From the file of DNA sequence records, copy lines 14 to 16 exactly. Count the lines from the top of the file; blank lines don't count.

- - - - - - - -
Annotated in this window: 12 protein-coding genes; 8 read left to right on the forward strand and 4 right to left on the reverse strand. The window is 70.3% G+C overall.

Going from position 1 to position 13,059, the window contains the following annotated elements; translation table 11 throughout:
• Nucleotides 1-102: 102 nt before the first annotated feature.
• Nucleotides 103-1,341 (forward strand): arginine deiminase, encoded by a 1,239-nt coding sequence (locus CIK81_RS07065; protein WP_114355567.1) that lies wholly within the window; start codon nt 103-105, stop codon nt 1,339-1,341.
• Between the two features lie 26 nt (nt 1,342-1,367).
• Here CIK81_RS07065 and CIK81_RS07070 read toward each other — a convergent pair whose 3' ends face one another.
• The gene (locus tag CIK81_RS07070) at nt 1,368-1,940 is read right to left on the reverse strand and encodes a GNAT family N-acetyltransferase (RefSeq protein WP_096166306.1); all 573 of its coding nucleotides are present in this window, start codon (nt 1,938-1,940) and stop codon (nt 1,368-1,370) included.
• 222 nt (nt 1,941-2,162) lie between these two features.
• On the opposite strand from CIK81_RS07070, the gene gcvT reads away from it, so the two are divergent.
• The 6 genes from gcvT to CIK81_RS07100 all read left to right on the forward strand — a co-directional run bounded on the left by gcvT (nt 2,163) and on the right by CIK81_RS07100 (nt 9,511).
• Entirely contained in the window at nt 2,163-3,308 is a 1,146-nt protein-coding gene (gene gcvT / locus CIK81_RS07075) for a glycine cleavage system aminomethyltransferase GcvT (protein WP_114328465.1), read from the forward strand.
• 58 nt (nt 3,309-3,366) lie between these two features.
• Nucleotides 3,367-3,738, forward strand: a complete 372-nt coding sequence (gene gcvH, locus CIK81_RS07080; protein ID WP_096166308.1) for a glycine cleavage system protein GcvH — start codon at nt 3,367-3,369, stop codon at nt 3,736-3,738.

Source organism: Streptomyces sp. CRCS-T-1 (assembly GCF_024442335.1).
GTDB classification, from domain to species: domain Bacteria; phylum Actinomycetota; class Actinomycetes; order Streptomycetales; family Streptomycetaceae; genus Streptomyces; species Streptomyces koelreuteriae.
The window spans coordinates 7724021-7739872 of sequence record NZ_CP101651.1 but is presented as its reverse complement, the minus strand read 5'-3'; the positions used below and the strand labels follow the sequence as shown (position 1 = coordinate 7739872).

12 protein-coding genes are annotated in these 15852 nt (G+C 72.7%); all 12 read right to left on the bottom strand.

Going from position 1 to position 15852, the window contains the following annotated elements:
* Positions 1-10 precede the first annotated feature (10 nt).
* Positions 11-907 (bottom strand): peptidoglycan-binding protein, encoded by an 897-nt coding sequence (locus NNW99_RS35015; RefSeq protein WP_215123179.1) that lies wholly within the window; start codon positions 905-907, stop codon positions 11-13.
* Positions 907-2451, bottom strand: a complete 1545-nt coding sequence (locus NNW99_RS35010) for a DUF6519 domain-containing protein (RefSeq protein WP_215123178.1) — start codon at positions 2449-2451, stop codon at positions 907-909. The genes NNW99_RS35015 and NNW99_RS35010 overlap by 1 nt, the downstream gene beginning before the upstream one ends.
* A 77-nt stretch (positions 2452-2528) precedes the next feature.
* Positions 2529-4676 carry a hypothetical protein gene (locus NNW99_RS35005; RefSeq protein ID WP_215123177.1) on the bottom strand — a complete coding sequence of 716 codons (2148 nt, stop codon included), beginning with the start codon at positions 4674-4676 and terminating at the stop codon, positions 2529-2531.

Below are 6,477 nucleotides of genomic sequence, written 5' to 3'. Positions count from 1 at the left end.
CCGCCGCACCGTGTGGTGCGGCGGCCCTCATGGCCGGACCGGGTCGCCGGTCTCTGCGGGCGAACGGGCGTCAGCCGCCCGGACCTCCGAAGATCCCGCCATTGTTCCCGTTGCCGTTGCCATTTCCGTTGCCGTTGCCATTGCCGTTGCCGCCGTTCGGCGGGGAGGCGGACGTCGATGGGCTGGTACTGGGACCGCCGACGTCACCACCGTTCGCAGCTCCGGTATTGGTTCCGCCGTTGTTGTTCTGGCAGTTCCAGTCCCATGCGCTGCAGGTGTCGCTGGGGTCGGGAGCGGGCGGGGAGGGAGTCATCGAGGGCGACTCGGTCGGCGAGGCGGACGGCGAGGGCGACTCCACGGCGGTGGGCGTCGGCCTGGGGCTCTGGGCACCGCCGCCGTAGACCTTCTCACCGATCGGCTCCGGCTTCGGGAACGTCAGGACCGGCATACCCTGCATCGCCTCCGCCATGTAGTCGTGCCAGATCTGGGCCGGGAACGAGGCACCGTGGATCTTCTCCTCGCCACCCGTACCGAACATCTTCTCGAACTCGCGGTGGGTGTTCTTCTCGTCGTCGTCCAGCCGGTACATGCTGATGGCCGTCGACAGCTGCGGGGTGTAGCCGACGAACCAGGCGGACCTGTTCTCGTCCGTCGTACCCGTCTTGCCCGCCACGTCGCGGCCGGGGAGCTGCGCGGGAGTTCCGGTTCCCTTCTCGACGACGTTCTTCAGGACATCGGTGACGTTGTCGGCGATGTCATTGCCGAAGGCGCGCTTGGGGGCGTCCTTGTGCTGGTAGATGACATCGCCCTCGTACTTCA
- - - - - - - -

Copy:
Source organism: Streptomyces sp. CRCS-T-1 (assembly GCF_024442335.1).
GTDB classification, from domain to species: domain Bacteria; phylum Actinomycetota; class Actinomycetes; order Streptomycetales; family Streptomycetaceae; genus Streptomyces; species Streptomyces koelreuteriae.
The window spans coordinates 7724021-7739872 of sequence record NZ_CP101651.1 but is presented as its reverse complement, the minus strand read 5'-3'; the positions used below and the strand labels follow the sequence as shown (position 1 = coordinate 7739872).